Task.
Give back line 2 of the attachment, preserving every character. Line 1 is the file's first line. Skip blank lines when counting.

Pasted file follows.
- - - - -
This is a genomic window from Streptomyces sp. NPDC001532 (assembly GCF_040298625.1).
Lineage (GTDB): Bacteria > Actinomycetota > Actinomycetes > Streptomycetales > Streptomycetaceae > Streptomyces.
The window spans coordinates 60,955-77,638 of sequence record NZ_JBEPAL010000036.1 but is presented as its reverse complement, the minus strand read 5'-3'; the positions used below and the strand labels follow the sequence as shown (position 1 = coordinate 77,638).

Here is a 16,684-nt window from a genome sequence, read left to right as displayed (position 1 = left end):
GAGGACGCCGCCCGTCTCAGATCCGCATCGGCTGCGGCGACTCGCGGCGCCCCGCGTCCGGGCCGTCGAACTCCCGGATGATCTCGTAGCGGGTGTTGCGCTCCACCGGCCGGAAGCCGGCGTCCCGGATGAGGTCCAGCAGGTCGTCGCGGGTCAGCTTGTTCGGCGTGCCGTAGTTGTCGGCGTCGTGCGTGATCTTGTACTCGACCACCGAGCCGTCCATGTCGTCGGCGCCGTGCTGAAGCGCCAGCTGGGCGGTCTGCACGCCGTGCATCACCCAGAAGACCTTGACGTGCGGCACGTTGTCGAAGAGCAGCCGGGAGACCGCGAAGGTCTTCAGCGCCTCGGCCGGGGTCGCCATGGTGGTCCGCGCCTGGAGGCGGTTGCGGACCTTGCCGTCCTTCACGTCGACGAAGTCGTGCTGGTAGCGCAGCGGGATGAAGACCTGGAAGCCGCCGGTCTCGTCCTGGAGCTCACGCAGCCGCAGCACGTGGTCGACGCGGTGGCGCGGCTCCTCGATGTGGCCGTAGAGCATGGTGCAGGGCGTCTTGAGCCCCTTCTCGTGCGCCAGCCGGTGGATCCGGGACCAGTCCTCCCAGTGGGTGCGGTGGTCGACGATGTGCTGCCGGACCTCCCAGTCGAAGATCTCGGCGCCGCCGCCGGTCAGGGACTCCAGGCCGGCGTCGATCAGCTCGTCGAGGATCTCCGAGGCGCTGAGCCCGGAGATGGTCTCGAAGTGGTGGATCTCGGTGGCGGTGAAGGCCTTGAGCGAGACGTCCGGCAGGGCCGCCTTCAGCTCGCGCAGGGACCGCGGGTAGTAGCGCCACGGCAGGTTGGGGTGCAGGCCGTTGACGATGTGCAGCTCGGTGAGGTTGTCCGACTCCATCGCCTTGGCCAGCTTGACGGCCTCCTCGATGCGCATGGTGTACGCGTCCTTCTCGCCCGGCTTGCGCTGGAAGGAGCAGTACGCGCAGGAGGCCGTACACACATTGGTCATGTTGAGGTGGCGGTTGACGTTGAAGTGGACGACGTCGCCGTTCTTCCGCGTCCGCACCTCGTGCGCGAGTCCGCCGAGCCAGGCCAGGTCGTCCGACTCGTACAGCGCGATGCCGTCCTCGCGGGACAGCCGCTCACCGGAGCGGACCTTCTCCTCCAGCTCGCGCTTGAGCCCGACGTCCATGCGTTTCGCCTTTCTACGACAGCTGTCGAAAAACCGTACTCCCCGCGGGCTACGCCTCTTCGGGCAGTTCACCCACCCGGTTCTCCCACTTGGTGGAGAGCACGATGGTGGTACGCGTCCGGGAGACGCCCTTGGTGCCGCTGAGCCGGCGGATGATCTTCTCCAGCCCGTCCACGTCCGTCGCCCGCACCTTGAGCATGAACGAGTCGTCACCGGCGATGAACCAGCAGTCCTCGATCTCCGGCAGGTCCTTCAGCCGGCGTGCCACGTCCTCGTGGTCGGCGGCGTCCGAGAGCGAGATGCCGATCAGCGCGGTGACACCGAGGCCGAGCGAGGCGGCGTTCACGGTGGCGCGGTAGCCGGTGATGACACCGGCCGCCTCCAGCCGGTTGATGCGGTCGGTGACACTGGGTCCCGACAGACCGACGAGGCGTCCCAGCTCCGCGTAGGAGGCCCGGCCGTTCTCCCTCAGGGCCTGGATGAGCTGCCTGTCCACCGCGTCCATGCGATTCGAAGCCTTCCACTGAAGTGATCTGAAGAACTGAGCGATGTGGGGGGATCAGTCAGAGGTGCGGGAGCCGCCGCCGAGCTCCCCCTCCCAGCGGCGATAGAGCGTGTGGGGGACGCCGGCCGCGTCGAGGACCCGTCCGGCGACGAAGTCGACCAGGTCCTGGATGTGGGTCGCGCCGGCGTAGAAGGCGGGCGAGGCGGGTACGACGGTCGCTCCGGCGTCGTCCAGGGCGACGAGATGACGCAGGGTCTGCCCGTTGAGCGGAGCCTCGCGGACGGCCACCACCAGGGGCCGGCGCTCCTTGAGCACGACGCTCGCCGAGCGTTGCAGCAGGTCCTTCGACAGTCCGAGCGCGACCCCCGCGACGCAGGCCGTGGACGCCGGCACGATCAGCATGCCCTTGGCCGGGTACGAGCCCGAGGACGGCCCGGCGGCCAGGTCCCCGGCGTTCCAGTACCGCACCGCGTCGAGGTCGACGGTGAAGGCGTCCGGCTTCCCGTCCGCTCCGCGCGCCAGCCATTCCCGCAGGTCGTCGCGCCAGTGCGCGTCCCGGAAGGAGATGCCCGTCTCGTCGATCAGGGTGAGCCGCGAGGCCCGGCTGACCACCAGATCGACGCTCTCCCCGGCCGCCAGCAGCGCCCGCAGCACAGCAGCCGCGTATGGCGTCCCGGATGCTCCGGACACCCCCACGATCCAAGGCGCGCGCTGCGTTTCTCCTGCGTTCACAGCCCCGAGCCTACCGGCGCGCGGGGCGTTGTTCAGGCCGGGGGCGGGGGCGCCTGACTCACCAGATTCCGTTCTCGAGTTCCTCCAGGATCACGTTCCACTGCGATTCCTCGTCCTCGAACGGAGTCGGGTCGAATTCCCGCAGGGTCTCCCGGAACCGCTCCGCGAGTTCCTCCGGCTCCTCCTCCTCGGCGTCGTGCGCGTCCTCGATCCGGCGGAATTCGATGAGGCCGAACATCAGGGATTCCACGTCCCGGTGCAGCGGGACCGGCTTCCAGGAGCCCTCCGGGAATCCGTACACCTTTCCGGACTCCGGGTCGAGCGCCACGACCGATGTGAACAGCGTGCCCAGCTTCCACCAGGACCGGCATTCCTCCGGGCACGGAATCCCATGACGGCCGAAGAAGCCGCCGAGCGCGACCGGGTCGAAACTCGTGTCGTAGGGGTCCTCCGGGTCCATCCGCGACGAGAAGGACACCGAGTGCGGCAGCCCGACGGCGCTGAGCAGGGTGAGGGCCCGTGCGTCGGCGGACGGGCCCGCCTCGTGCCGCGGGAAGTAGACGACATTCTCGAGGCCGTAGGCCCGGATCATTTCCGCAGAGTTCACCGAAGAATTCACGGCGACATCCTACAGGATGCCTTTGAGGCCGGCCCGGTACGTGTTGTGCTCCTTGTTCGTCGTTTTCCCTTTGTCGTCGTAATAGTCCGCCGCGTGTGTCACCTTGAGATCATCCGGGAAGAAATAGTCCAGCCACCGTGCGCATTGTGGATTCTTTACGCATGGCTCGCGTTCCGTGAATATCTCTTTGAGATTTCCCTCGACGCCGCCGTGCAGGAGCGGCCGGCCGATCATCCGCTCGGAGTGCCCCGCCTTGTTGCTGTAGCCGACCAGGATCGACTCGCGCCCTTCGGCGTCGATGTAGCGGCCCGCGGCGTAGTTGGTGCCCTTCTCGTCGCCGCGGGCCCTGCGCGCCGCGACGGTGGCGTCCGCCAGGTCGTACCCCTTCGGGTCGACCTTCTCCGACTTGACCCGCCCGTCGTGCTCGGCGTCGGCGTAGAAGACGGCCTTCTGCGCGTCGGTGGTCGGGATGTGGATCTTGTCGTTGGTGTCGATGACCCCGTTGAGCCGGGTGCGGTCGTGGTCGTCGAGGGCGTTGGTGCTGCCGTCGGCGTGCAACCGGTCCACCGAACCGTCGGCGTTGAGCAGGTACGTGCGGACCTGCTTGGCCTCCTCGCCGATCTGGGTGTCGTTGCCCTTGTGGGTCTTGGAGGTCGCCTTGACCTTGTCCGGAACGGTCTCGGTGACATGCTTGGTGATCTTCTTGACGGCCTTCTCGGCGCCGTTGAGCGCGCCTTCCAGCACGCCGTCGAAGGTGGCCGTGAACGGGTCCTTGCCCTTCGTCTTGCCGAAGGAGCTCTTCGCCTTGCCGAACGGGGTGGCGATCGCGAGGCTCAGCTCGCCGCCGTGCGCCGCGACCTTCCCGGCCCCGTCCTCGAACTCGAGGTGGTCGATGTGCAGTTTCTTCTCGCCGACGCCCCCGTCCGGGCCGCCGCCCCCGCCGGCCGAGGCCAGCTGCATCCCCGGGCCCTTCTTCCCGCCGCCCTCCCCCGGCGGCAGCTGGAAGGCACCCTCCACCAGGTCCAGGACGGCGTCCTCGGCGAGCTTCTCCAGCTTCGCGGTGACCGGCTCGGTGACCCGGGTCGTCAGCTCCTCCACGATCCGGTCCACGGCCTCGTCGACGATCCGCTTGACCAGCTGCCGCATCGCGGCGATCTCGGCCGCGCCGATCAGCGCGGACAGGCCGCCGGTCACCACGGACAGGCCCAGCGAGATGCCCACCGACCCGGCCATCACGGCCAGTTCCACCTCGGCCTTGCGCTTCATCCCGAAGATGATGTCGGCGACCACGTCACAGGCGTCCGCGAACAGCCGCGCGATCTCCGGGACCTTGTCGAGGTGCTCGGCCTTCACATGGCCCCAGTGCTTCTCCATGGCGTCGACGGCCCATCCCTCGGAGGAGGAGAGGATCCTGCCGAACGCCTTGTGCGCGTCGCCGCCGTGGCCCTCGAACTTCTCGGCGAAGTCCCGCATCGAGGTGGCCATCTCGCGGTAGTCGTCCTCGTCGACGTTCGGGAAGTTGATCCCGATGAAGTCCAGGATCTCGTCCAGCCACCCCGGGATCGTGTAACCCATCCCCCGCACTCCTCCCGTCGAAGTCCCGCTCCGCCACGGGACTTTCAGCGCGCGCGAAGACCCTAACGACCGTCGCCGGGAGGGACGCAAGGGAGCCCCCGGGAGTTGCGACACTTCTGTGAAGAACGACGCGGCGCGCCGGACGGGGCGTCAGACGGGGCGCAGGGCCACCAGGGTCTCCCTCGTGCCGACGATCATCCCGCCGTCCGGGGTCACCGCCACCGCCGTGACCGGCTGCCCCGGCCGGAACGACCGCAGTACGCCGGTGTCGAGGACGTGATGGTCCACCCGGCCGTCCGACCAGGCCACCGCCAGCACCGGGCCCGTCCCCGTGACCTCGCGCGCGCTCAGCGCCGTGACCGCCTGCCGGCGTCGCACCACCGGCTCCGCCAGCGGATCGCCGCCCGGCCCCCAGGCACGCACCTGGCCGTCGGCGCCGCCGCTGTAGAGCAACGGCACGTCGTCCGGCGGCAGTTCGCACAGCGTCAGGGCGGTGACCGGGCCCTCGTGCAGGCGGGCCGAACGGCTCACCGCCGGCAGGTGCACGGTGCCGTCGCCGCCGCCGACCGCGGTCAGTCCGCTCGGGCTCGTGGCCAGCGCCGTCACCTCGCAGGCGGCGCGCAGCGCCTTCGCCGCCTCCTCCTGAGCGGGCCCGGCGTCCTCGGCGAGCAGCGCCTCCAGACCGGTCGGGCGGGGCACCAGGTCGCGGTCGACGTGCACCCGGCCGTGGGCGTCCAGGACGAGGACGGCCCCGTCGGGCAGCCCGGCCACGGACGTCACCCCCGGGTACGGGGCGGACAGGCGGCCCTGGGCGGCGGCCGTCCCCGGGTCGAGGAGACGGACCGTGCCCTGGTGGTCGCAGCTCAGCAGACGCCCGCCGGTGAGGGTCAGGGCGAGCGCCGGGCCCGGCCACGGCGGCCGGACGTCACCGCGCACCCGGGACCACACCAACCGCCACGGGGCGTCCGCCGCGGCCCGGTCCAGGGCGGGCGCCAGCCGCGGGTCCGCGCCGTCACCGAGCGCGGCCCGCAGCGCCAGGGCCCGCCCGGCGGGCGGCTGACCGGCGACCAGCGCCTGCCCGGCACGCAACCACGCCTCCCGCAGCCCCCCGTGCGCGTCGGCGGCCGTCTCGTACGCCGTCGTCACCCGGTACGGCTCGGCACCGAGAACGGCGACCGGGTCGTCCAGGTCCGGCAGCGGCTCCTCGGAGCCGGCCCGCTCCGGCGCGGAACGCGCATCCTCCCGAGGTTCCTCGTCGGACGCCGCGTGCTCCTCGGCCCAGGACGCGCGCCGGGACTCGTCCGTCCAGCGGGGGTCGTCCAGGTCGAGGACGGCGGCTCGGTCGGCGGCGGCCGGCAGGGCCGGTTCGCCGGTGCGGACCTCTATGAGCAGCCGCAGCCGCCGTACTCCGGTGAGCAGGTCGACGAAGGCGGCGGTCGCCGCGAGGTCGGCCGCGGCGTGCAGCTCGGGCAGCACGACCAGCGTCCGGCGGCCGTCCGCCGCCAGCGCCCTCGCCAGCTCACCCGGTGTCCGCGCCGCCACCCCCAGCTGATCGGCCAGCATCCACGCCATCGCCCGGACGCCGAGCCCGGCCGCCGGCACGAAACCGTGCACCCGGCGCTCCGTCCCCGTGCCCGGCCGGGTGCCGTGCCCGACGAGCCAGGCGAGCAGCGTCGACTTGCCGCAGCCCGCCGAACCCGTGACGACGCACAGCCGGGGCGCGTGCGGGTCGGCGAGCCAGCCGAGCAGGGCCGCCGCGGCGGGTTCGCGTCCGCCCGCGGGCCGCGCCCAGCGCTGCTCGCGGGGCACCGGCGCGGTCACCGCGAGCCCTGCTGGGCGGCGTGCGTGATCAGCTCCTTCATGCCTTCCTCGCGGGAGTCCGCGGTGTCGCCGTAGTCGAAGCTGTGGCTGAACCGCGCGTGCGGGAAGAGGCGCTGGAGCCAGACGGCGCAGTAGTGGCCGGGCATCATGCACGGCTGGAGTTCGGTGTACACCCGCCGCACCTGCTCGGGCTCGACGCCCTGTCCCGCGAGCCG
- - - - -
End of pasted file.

Lineage (GTDB): Bacteria > Actinomycetota > Actinomycetes > Streptomycetales > Streptomycetaceae > Streptomyces.